The student must remember that ultimately he or she is responsible for the successful completion of his or her program.  The student must learn the rules and requirements of the program; advisors and guidance material are meant to assist the student. Do not be trapped into extra unnecessary coursework or semesters because advice was not sought in a timely fashion.


C.         CURRICULUM LEADING TO THE BACHELOR OF SCIENCE DEGREE IN     MINING ENGINEERING

 

 

 

 

FRESHMAN YEAR

FIRST SEMESTER

 

SECOND SEMESTER

CHE 105 General College Chemistry I

3

 

CHE 107 General College Chemistry II

3

CS 221 First Course in Comp. Sci. for Engineers

2

 

ENG 102 Writing II

3

ENG 101 Writing I                                           

3

 

MA  114 Calculus II

4

MA 113 Calculus I                  

4

 

MNG 264 Mining Methods

3

MNG 101 Introduction to Mng. Engr.

1

 

PHY 231 Gen University Physics

4

*    University Studies

3

 

PHY 241 Gen. University Physics Laboratory

1

 

16

 

 

18

 

 

 

 

 

SOPHOMORE YEAR

FIRST SEMESTER

 

 

SECOND SEMESTER

 

ECO 201 Principles of Economics I        

3

 

EM 302 Mechanics of Deformable Solids

3

EM  221 Statics

3

 

MA  214 Calculus IV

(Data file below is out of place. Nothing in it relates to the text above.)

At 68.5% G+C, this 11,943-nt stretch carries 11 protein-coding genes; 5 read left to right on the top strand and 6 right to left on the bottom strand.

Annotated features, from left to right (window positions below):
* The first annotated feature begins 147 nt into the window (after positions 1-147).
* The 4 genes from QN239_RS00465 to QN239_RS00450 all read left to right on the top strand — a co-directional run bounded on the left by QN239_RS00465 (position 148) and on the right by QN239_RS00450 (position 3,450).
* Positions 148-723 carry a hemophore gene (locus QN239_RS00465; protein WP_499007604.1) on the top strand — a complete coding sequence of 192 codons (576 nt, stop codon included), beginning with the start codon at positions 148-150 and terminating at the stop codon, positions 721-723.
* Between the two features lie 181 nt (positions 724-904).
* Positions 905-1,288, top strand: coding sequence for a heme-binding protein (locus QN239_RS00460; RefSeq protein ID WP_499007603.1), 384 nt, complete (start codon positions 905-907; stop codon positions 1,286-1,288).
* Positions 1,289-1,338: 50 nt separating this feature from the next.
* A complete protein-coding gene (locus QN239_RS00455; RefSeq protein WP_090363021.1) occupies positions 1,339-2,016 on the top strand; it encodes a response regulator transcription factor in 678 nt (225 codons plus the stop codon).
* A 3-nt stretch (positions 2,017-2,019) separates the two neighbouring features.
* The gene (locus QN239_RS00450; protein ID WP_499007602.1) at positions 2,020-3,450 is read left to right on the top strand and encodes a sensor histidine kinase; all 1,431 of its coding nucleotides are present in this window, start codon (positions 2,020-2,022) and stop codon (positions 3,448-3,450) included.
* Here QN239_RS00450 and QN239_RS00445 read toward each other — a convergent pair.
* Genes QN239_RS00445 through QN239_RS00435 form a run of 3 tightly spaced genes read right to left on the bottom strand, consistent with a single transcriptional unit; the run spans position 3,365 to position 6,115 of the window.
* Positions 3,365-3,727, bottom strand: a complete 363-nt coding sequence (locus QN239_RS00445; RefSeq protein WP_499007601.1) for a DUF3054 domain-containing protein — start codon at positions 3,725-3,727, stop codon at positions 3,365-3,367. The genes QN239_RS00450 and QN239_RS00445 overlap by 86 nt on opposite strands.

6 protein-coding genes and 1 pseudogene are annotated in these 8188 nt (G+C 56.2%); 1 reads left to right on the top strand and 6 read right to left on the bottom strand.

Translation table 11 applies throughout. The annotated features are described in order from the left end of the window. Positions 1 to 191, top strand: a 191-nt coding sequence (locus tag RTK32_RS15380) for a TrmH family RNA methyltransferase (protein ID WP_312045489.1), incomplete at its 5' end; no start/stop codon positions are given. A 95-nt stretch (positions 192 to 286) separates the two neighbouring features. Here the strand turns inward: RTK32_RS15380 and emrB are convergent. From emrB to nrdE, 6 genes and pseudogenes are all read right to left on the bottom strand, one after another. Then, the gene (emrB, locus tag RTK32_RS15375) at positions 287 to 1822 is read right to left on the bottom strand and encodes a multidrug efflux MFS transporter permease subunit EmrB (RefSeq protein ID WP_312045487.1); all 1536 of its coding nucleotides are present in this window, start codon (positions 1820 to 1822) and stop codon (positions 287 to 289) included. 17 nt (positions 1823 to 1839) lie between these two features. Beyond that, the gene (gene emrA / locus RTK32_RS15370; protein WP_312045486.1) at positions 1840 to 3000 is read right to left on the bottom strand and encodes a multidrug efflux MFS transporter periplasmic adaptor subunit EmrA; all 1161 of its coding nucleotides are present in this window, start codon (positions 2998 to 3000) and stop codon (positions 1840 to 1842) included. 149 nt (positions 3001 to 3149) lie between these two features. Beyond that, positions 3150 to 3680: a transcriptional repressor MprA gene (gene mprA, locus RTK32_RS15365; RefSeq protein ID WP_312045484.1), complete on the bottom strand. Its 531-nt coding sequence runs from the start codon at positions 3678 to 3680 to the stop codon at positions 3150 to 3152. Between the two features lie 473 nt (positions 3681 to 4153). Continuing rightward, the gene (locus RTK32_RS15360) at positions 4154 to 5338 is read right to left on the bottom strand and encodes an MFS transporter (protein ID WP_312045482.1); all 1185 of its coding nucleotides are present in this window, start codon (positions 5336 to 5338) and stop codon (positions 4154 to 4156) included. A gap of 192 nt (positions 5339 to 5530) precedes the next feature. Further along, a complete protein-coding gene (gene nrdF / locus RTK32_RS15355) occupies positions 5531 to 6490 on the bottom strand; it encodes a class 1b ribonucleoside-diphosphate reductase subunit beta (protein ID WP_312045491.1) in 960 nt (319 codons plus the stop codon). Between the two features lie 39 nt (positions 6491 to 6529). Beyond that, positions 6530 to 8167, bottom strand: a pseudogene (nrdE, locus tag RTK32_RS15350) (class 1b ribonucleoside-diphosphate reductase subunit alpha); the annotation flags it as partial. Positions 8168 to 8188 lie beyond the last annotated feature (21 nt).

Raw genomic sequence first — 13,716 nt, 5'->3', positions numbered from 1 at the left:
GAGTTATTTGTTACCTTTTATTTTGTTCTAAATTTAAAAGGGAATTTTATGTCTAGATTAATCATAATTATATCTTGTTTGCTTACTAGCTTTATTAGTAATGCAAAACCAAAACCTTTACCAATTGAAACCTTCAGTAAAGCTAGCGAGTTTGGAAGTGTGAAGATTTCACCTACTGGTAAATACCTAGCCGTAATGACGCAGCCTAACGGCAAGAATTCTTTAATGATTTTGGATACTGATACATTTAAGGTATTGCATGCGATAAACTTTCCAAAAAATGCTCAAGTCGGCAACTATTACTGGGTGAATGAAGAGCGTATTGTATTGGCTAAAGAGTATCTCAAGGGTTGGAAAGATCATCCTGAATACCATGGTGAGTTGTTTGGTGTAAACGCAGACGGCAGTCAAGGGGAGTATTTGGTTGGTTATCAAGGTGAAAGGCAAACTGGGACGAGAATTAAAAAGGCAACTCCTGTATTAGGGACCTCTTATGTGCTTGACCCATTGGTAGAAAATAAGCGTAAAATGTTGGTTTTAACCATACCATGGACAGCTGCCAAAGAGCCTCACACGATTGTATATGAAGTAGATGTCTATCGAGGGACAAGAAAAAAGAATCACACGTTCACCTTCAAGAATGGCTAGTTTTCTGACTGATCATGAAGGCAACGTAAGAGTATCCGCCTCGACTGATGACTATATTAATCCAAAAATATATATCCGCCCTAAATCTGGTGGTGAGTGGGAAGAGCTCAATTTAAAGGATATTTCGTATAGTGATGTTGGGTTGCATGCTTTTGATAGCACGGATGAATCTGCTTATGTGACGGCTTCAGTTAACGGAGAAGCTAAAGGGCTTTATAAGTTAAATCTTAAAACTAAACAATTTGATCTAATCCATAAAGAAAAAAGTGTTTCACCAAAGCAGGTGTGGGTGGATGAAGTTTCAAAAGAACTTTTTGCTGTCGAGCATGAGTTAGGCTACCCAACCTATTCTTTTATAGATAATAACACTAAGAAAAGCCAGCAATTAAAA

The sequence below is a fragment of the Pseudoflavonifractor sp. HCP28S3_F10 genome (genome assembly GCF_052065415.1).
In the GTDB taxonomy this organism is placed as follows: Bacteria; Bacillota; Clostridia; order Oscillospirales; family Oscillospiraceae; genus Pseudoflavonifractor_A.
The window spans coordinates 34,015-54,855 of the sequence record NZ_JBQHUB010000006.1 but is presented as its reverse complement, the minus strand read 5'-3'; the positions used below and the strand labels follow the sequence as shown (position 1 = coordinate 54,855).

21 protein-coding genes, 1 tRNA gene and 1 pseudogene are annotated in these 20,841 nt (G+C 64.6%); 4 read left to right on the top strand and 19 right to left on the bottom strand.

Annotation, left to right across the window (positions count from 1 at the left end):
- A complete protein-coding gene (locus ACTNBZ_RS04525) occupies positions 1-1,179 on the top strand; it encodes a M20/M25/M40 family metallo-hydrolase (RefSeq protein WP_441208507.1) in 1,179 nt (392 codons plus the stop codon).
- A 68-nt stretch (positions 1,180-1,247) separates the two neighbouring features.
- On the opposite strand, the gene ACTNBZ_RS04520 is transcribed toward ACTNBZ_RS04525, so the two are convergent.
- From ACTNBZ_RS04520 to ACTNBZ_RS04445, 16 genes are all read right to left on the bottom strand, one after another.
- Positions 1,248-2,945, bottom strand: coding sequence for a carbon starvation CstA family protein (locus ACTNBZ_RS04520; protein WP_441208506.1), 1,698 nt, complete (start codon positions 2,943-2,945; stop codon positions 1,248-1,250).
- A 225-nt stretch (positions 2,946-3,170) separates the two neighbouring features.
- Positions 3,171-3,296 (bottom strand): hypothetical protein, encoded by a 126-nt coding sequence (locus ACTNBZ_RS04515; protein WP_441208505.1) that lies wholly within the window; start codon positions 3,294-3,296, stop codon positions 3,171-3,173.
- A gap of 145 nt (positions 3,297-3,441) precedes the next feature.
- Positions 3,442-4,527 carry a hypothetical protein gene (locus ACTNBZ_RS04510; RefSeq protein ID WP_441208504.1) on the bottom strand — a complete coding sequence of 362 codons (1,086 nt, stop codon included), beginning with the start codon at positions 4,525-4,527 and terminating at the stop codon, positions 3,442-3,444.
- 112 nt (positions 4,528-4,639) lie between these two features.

3

MA  213 Calculus III

4

 

ME  220 Engineering Thermodynamics I 

3

MNG 331 Explosives and Blasting

2

 

MNG 211 Surveying               

2

PHY 232 General University Physics

4

 

MNG 291 Mineral Reserve Modeling

2

PHY 242 Gen. University Physics Laboratory

1

 

MNG 303 Deformable Solids Laboratory

1

 

17

 

MNG 332 Mine Plant Machinery

3

 

 

 

 

17

JUNIOR YEAR

FIRST SEMESTER

 

 

SECOND SEMESTER

 

COM 199 Presentational Communication Skills

1

 

EM  313 Dynamics

3

EE  305 Electrical Circuits and Electronics

3

 

GLY 230 Fundamentals of Geology I

3

GLY 220 Principles of Physical Geology

4

 

MNG 335 Intro. to Mine Systems Analysis

3

ME 330 Fluid Mechanics

3

 

MNG 463 Surface Mine Design and Env. Issues

3

MNG 301 Minerals Processing

3

 

*** Minerals Processing Technical Elective

3

MNG 302 Minerals Processing Laboratory

1

 

*  University Studies

3

MNG 371 Professional Dev. of Mining Engineers

3

 

 

18

 

18

 

 

 

 

 

 

 

 

SENIOR YEAR

FIRST SEMESTER

 

 

SECOND SEMESTER

 

MNG 341 Mine Ventilation

3

 

MNG 592 Mine Design Project II

3

MNG 431 Mine Sys. Engineering and Valuation

4

 

**  Supportive Elective            

3

MNG 551 Rock Mechanics     

4

 

† Technical Elective               

3

MNG 591 Mine Design Project I

1

 

Technical Elective

3

*   University Studies              

3

 

*   University Studies

3

 

15

 

 

15

 

 

 

 

 

 

 

 

 

 

 

 

 

Total hours = 134